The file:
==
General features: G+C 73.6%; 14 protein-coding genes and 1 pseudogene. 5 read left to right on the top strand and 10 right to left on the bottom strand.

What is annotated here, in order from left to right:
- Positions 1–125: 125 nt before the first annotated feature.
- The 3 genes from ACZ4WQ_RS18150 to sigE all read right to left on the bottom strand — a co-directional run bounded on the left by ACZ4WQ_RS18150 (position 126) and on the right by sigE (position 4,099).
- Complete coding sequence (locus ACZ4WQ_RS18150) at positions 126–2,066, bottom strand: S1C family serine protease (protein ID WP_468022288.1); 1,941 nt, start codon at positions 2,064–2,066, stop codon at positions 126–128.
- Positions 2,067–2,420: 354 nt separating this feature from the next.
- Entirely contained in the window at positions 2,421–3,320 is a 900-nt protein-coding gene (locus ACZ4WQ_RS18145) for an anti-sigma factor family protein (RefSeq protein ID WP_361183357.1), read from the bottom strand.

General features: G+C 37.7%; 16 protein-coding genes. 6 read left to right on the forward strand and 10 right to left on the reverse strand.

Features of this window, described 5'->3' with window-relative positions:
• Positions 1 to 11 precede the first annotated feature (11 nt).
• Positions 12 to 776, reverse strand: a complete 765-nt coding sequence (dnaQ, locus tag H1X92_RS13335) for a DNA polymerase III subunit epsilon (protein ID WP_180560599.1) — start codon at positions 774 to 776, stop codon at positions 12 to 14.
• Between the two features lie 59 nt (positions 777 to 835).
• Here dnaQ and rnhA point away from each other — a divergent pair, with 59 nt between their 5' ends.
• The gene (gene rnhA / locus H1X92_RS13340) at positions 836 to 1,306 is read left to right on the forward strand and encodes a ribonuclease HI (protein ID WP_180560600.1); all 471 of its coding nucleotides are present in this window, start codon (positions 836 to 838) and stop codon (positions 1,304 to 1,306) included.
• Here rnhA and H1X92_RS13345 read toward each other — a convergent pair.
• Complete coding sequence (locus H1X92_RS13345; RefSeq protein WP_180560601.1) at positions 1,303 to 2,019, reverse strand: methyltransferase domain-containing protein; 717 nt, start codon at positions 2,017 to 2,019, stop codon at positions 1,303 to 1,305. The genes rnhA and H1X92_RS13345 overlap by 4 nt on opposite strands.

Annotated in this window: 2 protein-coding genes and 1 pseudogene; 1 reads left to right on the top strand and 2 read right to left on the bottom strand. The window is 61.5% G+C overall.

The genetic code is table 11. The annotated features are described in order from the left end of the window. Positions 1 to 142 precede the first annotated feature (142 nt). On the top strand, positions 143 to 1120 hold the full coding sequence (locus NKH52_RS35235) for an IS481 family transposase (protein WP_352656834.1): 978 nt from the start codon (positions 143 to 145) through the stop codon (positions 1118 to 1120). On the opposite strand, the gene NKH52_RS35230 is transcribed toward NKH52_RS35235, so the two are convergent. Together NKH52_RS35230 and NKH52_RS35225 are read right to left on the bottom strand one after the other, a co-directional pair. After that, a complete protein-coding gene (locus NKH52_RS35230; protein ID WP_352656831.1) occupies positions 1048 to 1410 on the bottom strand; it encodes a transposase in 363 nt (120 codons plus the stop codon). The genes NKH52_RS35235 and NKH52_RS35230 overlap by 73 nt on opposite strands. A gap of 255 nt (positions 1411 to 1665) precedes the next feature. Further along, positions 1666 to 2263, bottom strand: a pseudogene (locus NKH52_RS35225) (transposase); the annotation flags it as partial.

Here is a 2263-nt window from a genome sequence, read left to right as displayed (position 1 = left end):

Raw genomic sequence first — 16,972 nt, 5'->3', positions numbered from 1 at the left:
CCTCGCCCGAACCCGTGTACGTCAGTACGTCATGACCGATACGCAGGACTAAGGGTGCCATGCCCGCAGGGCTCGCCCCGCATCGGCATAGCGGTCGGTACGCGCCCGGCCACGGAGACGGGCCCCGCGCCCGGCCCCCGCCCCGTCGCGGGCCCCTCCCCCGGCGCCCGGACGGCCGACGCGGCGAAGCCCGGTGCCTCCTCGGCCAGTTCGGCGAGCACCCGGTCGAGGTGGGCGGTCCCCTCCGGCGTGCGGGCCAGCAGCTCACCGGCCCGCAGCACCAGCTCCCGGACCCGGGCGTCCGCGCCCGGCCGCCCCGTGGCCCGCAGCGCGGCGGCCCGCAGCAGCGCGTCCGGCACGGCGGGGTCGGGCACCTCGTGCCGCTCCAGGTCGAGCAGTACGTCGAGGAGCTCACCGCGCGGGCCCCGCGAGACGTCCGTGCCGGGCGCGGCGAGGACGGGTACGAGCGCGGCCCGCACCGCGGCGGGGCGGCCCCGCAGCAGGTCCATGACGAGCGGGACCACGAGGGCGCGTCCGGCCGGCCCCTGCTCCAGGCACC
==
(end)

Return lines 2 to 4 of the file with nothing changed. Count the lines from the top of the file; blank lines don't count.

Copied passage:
What is annotated here, in order from left to right:
- Positions 1–125: 125 nt before the first annotated feature.
- The 3 genes from ACZ4WQ_RS18150 to sigE all read right to left on the bottom strand — a co-directional run bounded on the left by ACZ4WQ_RS18150 (position 126) and on the right by sigE (position 4,099).